We feel a sensation in our body that is “a little painful” and a thought might be, “That feels weird” and then the feeling/emotion it creates could be anxious, worried, or scared. And because we don’t want to feel that way, we might dismiss the emotion along with the sensation. We return to whatever we’re doing or working on, and if we feel the sensation again, we continue to dismiss it as something we’re too busy to be concerned about.

Eventually, our body is like, “Hey, I was trying to get your attention earlier, but you didn’t listen. Now I’m going to shout at you so you really hear me and pay attention.” This is when the pain or sensation gets very intense to the point where we can’t ignore it and may even need a trip to the emergency department to handle it. 

What often is more likely for most of us is that we’re so unaccustomed to listening to our bodies that we don’t hear the smaller signals at all. Until they’re big signals. 

Before it gets to that point–and sometimes it may be unavoidable because our bodies remain mostly miraculous mysteries, even to most doctors–we can learn to listen to and attend to our bodies. But first, we have to be willing to attend and feel and listen.

I’ll offer what I do and it may feel strange or “woo-woo” at first, so feel free to adjust to what feels comfortable for you, if you’d like to start connecting with your body more:

When I feel a sensation that I label as uncomfortable or even painful in my body, I check-in with it. I’ll put my attention on the area, breathe, and silently inquire,”Hi my dear, I feel that and I hear you. What message do you have for me?” And just be with that area of my body for a bit. 

Maybe the pain or discomfort will subside or maybe it will remain. I just attend to that area for a few moments and see what there is to see. And then later at night before I go to sleep, I’ll spend more time with it, if needed. I’m also open to calling my doctor, acupuncturist, or massage therapist, depending on what I think I need. 

This is not to say that we need to be overly worried about every sensation in our body. But we can be open to attending to and connecting with our bodies more. To listen with care.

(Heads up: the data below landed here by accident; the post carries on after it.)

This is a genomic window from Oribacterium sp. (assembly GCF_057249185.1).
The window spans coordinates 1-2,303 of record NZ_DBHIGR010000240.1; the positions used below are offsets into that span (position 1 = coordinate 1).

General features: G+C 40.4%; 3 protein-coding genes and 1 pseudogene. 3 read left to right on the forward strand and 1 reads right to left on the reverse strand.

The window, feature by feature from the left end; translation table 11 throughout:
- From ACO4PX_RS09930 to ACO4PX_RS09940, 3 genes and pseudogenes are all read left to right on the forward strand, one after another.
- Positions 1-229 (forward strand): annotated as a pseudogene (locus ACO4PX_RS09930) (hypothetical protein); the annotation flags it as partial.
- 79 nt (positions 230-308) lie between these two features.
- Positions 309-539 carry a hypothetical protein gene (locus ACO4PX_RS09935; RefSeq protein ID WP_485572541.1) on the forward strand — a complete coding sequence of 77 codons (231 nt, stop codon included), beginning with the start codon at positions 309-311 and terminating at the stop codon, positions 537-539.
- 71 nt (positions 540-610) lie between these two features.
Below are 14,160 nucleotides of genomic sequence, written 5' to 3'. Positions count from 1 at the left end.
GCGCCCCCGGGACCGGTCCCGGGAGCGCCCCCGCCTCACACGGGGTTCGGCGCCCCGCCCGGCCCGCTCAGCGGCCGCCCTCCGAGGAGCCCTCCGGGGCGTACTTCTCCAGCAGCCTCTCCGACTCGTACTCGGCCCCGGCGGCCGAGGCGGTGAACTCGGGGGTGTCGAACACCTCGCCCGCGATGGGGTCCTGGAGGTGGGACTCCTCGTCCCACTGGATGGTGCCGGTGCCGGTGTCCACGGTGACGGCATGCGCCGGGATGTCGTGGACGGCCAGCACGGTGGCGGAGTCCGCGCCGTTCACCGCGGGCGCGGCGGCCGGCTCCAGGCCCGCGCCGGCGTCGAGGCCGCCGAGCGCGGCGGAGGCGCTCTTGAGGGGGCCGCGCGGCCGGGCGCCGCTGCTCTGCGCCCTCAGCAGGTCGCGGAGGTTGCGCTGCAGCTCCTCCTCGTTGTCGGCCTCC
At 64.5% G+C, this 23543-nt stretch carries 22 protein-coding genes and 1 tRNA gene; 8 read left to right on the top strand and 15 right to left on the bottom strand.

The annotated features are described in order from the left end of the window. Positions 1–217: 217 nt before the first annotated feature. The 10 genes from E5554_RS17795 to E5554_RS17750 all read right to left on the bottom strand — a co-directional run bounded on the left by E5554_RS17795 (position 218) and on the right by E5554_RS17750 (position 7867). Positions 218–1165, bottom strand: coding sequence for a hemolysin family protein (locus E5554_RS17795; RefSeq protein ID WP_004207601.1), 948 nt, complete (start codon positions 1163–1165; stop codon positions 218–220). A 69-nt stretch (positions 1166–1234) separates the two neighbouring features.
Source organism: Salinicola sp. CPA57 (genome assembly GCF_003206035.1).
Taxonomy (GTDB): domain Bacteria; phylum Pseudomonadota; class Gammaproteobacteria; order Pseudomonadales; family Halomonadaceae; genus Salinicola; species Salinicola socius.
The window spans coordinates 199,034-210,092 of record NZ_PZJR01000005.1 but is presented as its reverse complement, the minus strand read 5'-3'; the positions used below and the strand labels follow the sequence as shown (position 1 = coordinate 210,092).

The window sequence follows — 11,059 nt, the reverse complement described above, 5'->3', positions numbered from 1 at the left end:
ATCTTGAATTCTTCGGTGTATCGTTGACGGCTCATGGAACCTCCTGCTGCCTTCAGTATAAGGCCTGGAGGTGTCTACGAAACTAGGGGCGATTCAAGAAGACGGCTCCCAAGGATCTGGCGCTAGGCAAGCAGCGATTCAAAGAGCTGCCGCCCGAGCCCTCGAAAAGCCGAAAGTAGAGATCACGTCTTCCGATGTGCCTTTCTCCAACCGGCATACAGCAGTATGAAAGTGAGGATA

When we feel pain or discomfort in our body, we usually turn away from it, dismiss it, ignore it, disregard it. Or we “put it off” until we have time to “deal” with it. 

Our bodies are our allies and companions. We wouldn’t be able to do almost all of what we do in our lives without our bodies. They are our partners and deserve our care and attention, just like we’d give to a companion or partner we love.

When we can start to attend to our bodily sensations even more, we’ll strengthen our connection with our body and be able to “hear” its messages to us. Not only will we feel more connected, but we may also decide that taking actions to feel healthy and good in our bodies are priorities in our lives. And engaging in those actions become joyful habits instead of dreaded chores. 

We’ll have our ever-changing bodies for as long as we’re alive. Wouldn’t it be wonderful to have a loving, respectful relationship with it?

Your turn: Are you open to “hearing” what your body has to say to you? What might happen if you started seeing your body as a companion, partner, friend, ally in this glorious life you’ve been given? What is one thing you can do today to slow down and connect with your body? Maybe even give it some love and attention by acknowledging all that it has done and does for you?

Subscribe if you want to receive this content directly in your inbox.

Work with me: Want to see how self-care is transformative and can help create a more meaningful life in which you start committing to yourself and show up the way you want? I can show you how. I offer first-time seekers a complimentary 45-minute exploratory session. Sign up here.